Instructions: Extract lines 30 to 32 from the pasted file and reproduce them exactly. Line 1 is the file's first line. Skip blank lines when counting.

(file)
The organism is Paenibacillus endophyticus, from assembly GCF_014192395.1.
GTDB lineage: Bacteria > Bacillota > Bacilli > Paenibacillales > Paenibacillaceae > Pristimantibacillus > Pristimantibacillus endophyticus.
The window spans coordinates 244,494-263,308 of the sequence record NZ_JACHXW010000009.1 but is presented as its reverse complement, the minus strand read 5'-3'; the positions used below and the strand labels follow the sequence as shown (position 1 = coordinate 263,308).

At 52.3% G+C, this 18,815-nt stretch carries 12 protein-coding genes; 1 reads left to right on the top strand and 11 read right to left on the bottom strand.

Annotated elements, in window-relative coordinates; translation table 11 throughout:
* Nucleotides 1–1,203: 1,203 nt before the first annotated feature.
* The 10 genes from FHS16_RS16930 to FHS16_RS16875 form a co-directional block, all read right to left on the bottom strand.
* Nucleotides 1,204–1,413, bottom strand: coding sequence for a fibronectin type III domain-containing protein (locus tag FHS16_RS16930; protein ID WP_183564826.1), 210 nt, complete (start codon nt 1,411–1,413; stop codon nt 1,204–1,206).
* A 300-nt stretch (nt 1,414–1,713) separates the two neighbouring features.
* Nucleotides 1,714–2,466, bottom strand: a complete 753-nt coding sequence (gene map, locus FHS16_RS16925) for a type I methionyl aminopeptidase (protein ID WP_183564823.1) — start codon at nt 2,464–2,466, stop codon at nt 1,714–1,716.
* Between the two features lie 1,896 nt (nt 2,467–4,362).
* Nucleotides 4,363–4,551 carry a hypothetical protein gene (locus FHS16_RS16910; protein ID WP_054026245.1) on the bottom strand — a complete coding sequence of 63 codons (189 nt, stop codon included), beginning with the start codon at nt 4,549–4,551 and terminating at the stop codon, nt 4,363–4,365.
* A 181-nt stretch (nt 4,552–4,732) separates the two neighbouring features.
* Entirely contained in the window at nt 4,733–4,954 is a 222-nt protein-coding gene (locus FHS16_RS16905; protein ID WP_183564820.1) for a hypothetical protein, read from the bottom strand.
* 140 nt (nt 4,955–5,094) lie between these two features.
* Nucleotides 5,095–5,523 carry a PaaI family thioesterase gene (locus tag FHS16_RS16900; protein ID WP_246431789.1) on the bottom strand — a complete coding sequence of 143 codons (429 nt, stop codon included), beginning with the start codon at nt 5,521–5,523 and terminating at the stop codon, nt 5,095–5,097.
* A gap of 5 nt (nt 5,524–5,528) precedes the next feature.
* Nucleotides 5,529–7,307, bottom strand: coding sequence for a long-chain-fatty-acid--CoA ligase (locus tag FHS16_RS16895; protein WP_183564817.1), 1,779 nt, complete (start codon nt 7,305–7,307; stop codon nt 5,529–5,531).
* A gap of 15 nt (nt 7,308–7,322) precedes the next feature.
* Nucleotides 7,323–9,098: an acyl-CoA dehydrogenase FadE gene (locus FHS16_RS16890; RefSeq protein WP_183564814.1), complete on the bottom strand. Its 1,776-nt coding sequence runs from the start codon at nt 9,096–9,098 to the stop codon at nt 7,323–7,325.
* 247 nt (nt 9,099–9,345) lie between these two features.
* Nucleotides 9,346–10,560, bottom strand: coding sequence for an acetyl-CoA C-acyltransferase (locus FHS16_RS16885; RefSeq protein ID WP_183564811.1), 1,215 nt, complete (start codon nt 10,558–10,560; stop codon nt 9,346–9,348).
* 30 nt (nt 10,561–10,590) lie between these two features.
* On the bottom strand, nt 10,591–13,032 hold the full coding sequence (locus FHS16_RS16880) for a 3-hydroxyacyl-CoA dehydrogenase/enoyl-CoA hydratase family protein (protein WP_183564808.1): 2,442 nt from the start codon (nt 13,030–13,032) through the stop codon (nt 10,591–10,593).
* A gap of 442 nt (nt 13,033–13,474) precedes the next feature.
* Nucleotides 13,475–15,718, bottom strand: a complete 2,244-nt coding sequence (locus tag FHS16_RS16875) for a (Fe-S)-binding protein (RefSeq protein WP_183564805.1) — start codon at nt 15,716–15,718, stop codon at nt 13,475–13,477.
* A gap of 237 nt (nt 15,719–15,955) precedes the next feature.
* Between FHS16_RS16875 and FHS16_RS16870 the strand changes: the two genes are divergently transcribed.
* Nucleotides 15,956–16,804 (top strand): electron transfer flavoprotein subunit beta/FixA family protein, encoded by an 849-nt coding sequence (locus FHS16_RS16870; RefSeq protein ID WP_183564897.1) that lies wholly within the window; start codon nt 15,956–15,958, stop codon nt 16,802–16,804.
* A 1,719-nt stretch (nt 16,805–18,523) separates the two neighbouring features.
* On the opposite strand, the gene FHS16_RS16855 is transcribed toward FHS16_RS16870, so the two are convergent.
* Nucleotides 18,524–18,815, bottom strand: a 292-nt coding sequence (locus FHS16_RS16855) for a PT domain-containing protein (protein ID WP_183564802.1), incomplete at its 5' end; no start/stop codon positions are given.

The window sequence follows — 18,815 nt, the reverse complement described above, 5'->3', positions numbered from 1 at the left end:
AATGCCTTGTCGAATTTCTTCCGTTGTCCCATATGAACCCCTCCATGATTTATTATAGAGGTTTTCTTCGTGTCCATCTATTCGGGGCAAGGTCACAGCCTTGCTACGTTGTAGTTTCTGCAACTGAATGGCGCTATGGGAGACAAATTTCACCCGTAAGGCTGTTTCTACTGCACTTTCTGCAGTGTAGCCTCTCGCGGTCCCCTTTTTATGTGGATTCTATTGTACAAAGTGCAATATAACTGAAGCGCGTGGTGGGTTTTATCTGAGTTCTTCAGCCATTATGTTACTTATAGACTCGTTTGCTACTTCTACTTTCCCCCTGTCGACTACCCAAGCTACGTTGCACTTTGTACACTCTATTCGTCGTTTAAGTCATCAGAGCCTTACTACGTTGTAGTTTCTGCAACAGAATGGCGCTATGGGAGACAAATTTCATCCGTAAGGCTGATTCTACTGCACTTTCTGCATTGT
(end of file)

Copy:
* A 1,719-nt stretch (nt 16,805–18,523) separates the two neighbouring features.
* On the opposite strand, the gene FHS16_RS16855 is transcribed toward FHS16_RS16870, so the two are convergent.
* Nucleotides 18,524–18,815, bottom strand: a 292-nt coding sequence (locus FHS16_RS16855) for a PT domain-containing protein (protein ID WP_183564802.1), incomplete at its 5' end; no start/stop codon positions are given.